How the 2018 Standard Deduction Raise Changes the Tax Benefit for Owning a Home in WA

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By now, you’ve probably filed your taxes, and if you haven’t, be prepared for a shock. The new tax laws have not affected most homeowners favorably, and itemized deductions are now a thing of the past. In this article, we are concentrating on how the standard deduction raise changes the tax benefit of owning a home in Washington State.

New Standard Deduction Rates

The 2018 standard deduction rates compared to previous years:

Filing StatusNew Tax LawPrior to 2017
Married filing jointly$24,000+$11,300
Head of household$18,000+$8,650
Married filing separately$12,000+$5,650


At first glance, it looks like a favorable change since most taxpayers usually take the standard deduction. However, under the old tax laws, many people, especially small business owners, recognized more substantial tax benefits from itemizing deductions.

Say Goodbye to Most Itemized Deductions

Over 45 million taxpayers used to itemize deductions (according to the IRS), and the average amount of itemized deductions was a whopping $28,645. Compare that to the new standard deductions, and you’ll see why we’re not all doing a happy dance. Under the new law, if your 2018 itemized deductions surpass the amount of the standard deduction above, then it won’t matter anyway. Even personal exemptions and the usual dependent exemptions no longer exist.

Home loan interest Deductions

When it comes to deducting home loan interest on your taxes, there’s good news and bad news. The good news is that mortgage interest on home purchase loans still remains deductible, but only up to $750,000. The bad news is that the deduction for interest on your home equity loans is now nondeductible, and there is no grandfathering exception for existing home equity loans. If you relied on a home equity interest deduction in the past, better grab a box of tissues and consider repaying that loan sooner than later.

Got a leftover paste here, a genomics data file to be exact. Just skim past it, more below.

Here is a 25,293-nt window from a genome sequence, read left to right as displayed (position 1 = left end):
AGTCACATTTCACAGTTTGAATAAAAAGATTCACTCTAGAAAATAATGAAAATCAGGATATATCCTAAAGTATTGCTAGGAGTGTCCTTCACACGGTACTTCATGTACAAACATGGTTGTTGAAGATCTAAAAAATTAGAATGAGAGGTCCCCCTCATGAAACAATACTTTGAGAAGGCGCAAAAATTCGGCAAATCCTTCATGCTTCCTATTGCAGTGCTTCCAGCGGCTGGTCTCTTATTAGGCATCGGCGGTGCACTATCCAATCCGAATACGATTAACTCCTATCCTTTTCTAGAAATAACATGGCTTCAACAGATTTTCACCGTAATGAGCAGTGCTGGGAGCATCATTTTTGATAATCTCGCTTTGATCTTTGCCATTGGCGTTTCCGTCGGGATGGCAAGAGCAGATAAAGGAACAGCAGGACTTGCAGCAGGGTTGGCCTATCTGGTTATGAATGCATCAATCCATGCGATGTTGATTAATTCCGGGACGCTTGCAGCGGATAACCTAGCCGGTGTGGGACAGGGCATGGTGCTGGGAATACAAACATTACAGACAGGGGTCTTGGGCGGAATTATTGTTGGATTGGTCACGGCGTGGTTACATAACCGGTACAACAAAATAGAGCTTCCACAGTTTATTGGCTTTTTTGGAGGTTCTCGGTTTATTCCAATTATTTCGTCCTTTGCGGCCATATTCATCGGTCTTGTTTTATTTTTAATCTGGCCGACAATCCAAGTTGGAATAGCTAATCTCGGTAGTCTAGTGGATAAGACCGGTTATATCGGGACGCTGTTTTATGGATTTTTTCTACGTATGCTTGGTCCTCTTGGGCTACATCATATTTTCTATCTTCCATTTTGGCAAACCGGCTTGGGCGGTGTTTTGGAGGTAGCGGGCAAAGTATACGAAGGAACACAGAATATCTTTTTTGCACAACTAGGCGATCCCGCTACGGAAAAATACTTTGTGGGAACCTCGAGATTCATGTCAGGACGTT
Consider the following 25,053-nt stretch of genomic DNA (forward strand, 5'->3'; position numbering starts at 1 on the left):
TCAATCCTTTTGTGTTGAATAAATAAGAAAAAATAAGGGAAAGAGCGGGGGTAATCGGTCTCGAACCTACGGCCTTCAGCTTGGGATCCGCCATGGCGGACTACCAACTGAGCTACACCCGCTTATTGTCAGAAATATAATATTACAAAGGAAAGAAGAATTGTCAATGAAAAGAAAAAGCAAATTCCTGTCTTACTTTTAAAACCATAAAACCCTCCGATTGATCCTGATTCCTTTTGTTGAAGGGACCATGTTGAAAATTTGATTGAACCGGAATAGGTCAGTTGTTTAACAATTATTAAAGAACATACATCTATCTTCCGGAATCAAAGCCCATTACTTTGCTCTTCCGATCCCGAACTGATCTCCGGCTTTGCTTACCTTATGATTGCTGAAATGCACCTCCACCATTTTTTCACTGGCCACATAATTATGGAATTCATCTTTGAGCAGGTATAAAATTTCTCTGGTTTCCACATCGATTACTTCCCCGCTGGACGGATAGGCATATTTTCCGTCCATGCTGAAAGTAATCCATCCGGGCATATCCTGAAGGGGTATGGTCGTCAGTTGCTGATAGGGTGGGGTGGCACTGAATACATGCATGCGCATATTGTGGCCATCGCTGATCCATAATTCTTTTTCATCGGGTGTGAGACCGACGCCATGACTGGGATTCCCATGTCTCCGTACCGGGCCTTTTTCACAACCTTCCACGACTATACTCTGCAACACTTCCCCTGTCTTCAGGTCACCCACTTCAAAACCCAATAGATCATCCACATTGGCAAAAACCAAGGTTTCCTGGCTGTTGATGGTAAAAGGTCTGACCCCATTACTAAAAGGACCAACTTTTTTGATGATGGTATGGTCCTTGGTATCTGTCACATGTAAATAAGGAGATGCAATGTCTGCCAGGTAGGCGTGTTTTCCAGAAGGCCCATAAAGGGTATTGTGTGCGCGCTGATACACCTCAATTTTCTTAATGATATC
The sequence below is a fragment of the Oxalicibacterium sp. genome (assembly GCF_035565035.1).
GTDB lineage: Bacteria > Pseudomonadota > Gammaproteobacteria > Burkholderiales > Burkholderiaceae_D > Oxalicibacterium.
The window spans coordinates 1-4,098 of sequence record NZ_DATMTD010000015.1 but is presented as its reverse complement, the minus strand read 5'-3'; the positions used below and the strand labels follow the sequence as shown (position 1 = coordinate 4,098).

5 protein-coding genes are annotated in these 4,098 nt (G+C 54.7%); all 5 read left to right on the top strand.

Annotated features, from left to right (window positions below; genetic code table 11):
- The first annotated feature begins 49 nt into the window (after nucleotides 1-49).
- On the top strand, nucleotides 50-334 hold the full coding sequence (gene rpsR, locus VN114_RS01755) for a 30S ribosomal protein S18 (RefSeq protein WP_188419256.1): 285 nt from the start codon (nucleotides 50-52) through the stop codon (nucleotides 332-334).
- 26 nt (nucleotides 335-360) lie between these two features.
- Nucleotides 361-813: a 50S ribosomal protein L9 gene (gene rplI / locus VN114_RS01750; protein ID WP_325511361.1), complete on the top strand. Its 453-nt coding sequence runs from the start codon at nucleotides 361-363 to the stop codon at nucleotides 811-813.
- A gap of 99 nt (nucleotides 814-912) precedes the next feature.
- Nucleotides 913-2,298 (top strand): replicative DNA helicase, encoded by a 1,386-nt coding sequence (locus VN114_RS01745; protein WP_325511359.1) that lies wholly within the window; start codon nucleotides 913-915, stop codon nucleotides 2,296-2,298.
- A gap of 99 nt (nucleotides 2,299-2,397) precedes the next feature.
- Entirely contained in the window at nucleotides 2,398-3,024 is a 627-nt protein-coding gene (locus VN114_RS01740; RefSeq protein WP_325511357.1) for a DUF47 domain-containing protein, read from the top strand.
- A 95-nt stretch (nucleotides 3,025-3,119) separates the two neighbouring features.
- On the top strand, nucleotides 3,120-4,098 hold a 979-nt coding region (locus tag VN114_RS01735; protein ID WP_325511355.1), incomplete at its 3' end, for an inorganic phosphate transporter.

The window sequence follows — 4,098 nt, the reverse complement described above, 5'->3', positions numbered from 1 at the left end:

State and Local Tax Deductions

There is another significant change concerning the deduction for state and local tax deductions. Before the new law, all property taxes paid was a potential itemized deduction as long as you didn’t opt for the alternative minimum tax. In Washington State, we could also deduct sales tax. The new law combines all these taxes together and then limits the deduction to a total of $10,000, regardless of your filing status, married or not. For high net worth individuals living in high-end luxury homes, this is a substantial blow to their tax liability.

According to industry analysts, for most homeowners, net after-tax housing costs will increase with the new tax law, but keep in mind that you still can deduct some of your property taxes and home mortgage income. You can’t do that when you rent instead of buy. Of course, to find out exactly how the new tax overhaul will impact you and your taxes, we recommend consulting with a tax professional. If and when you’re ready to refinance or purchase a home, we are here for all of your home loan needs.

Note: Opinions expressed are solely my own and do not express the views of my employer